LONDON (Reuters) - Euro zone government bond yields dipped as a trade dispute between the U.S. and China flared up again.
Government bonds in major developed economies, considered a safe investment in uncertain times, have seesawed this week as U.S. President Donald Trump wrangles with Beijing over tariffs, raising prospects of a full-blown trade war between the world’s two largest economies.
An apparent easing in tensions earlier in the week pushed euro zone yields higher as investors shed safe-haven assets. That move reversed on Friday after Trump directed U.S. trade officials to identify options for tariffs on $100 billion more of Chinese imports.
Beijing warned on Friday it was fully prepared to respond with a “fierce counter strike” of fresh trade measures if the United States followed through, adding that no negotiations were likely in the current circumstances.
The news benefited euro zone borrowing costs, which dropped 2-4 basis points on the day.
The yield on 10-year German government debt, the euro zone benchmark, dipped 2.7 basis points in late trades to 0.494 percent, erasing much of Thursday’s rise DE10YT=RR.
“Yesterday, yields were rising on hopes that China and the U.S. will find a solution, but with the change in sentiment, yields are retracting,” DZ Bank strategist Sebastian Fellechner said. “But the bigger picture is that the market is pricing in trade tensions, if you look at where Bund yields are now.”
European Central Bank board member Benoit Coeure said on Friday that fears of a trade war triggered by U.S tariffs are already raising borrowing costs and pushing down share prices, and have “contributed to tighter financial conditions”.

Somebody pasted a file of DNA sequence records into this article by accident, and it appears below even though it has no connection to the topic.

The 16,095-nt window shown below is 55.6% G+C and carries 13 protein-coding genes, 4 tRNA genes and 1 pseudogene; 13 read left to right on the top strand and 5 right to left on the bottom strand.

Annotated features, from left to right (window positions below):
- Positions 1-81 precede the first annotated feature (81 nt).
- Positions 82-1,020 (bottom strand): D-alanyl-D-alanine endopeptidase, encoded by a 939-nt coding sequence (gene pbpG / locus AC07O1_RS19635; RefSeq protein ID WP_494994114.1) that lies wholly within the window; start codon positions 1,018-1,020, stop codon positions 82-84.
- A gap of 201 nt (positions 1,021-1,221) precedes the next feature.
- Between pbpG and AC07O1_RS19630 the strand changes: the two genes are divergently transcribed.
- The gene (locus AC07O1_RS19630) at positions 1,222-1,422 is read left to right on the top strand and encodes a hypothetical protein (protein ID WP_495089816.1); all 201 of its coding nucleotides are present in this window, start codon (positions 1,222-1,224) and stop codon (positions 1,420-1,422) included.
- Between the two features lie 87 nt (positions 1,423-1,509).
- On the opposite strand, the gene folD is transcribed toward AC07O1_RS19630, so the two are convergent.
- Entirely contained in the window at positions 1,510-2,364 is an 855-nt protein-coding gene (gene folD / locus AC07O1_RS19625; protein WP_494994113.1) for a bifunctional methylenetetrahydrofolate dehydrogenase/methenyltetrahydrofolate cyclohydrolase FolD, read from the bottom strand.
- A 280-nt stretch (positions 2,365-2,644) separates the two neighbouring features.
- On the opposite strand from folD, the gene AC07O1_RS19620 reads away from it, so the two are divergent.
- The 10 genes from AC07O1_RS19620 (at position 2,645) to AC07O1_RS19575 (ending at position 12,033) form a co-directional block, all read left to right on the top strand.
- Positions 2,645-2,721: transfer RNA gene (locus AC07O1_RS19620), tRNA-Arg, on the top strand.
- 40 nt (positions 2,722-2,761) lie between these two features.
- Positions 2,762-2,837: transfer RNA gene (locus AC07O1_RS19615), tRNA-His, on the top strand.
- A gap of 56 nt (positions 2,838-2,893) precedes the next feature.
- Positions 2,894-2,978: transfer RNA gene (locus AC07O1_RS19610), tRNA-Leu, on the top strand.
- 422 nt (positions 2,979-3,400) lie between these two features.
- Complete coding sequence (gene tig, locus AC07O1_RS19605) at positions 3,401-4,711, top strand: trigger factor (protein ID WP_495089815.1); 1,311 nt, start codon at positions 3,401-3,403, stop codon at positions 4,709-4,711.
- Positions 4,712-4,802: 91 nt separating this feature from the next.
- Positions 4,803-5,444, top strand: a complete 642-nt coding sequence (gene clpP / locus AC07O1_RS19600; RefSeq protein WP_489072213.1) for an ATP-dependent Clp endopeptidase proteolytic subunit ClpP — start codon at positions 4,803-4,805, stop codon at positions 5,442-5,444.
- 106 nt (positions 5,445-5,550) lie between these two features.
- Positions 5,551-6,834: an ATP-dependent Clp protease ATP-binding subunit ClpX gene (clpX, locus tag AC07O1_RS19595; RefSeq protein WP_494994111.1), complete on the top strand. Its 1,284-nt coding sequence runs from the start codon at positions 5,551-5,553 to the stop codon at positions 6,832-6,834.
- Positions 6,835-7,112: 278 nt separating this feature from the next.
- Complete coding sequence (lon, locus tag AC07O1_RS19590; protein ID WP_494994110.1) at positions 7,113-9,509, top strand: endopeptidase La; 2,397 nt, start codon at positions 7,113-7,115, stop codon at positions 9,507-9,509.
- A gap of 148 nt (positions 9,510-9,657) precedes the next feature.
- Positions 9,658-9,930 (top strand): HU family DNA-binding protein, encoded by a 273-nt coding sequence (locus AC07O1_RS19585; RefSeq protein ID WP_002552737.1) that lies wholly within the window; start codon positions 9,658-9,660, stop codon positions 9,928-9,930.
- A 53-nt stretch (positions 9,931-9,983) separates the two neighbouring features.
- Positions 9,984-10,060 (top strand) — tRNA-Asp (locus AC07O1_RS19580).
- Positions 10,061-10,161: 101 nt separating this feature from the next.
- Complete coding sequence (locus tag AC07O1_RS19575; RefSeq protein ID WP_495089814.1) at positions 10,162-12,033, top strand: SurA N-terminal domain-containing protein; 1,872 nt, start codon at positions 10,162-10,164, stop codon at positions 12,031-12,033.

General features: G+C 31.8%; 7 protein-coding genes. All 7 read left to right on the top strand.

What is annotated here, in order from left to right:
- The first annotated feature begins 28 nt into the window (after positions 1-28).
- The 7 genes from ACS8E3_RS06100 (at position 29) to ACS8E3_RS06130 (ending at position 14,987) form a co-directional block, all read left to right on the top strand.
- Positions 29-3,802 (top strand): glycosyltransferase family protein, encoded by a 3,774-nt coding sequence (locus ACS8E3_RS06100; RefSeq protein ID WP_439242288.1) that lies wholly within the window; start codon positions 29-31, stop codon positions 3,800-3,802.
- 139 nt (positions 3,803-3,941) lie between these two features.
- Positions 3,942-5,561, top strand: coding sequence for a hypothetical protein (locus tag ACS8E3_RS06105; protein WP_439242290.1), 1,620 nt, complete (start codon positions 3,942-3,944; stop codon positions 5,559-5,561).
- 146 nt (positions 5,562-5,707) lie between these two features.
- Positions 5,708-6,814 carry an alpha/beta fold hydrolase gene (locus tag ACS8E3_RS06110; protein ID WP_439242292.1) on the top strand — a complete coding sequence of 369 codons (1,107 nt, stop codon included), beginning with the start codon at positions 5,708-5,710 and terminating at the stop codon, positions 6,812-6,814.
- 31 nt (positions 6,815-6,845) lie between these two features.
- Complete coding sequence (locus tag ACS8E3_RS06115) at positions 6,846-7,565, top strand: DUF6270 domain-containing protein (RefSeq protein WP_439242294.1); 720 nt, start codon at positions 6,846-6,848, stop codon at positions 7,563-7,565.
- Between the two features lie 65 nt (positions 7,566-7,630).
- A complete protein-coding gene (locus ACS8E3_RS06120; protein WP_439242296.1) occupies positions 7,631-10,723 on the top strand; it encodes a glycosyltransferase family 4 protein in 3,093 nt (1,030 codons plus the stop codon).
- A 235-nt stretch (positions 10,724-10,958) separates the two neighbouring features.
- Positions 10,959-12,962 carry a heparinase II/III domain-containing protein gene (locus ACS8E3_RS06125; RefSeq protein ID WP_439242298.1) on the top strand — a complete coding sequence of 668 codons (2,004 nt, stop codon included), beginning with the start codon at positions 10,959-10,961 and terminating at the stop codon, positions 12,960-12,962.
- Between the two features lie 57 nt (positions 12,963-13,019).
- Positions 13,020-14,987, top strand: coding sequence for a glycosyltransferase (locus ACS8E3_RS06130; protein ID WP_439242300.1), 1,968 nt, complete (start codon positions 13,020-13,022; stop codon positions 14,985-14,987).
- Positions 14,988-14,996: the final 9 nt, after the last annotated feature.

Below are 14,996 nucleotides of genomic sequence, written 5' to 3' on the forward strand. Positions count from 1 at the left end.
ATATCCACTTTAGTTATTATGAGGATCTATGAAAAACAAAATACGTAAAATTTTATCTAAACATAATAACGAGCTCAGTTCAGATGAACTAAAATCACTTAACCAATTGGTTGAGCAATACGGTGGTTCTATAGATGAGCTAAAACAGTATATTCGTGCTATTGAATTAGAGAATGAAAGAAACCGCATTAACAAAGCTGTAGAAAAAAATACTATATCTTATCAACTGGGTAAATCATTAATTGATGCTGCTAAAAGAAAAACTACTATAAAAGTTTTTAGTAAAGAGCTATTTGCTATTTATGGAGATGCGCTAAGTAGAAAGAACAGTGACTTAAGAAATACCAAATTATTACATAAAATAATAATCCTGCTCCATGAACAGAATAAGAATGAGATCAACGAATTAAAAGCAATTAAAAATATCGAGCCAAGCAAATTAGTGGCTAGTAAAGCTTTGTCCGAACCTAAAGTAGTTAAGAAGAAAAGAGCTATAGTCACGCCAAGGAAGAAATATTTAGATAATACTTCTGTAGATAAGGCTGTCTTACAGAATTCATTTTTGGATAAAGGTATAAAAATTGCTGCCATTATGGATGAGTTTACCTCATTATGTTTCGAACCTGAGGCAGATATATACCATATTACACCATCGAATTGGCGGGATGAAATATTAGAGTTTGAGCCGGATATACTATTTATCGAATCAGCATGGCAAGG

Persistently low inflation and a scaling back of expectations for European economic growth are also fuelling demand for euro zone bonds.
German 10-year yields are about 30 basis points below the high they reached in February, and most other euro zone yields are similarly below equivalent highs, hit on expectations the European Central Bank would tighten policy.
The Bank of Italy urged the ECB on Friday to be cautious in tightening monetary policy, warning of the risks of a sudden end to asset buying or sharp rises in interest rates.
Elsewhere, U.S. Treasury prices gained on Friday after employers added fewer jobs than expected in March.
The yield on 10-year U.S. Treasuries was 5.5 bps lower at 2.7789 percent in European trade, and the gap over the German equivalent was 228 bps, just a few basis points below the one-year high in March.
The U.S. economy created the fewest jobs in six months in March as the boost from mild temperatures faded, but a pickup in wage gains pointed to a tightening labour market.
Reporting by Abhinav Ramnarayan; Additional reporting by Fanny Potkin; Editing by Andrew Bolton